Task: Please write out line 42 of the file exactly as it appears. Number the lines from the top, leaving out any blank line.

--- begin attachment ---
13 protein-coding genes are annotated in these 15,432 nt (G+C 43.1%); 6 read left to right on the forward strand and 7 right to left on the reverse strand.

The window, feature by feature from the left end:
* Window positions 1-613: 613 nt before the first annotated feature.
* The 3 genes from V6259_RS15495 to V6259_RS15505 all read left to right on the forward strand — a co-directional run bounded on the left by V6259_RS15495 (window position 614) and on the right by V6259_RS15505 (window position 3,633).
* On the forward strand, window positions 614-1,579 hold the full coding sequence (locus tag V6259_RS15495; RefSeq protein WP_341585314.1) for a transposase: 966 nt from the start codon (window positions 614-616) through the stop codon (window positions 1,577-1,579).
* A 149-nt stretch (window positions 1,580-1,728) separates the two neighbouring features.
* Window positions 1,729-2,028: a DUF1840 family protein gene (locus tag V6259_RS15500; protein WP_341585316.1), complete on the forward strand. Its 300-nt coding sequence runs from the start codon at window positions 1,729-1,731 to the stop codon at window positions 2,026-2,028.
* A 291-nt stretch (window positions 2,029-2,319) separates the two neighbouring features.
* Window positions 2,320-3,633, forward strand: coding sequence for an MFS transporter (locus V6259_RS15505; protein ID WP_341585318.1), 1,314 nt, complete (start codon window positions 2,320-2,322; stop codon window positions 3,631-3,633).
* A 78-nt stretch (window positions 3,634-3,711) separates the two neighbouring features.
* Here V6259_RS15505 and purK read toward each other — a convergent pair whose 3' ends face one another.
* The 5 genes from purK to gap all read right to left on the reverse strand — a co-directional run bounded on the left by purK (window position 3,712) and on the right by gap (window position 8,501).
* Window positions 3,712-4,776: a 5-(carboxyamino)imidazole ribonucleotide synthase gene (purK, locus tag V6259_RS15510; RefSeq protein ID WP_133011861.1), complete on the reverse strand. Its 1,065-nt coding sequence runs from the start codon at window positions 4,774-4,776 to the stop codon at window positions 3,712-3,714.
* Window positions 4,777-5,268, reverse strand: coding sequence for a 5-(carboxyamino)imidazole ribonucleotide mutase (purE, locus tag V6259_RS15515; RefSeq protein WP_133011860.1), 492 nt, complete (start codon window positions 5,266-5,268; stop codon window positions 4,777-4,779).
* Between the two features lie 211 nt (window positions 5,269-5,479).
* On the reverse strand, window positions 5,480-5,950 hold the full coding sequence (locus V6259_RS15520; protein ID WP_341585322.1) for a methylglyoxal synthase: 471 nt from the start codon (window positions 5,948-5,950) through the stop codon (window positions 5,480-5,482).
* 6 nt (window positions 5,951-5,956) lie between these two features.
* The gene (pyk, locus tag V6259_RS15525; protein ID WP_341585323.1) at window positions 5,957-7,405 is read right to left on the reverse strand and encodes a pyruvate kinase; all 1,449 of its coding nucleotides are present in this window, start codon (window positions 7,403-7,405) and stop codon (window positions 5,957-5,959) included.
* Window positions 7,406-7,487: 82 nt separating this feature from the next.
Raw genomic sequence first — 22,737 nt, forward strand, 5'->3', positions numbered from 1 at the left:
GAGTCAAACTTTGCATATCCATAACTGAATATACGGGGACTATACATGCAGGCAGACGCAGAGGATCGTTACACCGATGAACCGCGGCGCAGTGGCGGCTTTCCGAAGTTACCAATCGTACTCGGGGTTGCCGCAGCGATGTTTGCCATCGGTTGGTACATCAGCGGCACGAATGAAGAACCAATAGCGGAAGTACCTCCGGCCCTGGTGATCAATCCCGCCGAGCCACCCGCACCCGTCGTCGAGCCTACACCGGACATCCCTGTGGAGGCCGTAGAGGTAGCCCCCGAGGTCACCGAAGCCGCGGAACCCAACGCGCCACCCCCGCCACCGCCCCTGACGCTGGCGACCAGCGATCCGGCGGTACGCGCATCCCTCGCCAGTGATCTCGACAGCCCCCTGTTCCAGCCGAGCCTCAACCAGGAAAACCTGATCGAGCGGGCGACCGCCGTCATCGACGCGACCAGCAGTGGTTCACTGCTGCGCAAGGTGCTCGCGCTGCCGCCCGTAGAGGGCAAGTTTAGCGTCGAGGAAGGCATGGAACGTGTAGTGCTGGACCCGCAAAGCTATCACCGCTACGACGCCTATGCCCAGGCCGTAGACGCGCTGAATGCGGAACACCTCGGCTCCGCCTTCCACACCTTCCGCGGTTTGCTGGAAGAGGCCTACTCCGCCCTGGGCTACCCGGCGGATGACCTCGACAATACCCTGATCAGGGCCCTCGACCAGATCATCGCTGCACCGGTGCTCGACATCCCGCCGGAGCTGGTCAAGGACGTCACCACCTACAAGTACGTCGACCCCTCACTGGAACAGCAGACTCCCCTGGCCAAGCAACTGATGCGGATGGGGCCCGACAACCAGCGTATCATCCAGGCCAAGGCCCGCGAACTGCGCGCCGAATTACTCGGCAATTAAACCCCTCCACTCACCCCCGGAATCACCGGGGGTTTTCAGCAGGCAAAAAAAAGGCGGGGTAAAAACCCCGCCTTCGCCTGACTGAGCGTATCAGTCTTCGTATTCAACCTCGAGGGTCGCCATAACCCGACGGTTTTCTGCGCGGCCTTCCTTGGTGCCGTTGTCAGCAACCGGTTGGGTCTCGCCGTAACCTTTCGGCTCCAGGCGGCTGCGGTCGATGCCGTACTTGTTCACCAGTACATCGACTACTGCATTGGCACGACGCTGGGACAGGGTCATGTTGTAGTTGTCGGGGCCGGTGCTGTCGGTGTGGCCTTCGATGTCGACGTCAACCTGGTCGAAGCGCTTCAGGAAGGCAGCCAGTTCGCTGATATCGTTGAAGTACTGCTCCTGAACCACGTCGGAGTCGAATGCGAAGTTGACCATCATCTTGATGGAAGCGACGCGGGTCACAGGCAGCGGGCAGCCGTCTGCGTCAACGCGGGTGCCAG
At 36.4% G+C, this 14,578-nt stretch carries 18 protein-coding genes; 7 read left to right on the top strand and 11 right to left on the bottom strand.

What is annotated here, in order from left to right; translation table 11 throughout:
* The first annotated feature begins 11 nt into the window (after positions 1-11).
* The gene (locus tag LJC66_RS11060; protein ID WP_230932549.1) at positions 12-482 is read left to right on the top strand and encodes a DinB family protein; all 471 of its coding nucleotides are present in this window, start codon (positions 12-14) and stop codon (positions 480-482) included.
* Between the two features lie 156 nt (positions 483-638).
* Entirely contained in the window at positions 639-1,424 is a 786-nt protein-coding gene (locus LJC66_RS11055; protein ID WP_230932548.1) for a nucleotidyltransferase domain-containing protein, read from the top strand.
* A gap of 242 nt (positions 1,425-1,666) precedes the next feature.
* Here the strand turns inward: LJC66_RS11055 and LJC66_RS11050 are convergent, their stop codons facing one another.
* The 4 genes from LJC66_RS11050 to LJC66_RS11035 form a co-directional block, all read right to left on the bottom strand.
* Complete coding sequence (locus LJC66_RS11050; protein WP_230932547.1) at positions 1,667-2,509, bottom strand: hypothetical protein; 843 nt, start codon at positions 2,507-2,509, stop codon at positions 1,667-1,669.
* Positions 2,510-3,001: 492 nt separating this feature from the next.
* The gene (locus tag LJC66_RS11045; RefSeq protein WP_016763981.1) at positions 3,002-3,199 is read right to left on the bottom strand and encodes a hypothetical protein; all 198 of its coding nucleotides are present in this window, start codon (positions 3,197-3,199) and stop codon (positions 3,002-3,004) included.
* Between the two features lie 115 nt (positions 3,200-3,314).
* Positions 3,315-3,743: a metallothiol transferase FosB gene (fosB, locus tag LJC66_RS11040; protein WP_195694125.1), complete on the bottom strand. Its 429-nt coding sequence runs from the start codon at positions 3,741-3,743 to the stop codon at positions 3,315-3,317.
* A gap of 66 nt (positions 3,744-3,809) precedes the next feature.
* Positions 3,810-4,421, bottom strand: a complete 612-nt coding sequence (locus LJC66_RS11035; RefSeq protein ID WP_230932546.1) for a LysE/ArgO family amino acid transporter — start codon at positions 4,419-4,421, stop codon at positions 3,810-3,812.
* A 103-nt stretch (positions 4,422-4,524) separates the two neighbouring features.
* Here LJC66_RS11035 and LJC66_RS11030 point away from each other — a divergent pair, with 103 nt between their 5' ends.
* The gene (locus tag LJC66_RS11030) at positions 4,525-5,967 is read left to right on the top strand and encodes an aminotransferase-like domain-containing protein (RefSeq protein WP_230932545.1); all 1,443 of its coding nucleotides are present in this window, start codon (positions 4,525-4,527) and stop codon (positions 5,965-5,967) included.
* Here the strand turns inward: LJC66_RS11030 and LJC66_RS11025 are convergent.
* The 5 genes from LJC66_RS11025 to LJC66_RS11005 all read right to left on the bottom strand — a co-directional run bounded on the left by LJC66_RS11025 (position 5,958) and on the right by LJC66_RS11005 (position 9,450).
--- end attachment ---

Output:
* The 5 genes from LJC66_RS11025 to LJC66_RS11005 all read right to left on the bottom strand — a co-directional run bounded on the left by LJC66_RS11025 (position 5,958) and on the right by LJC66_RS11005 (position 9,450).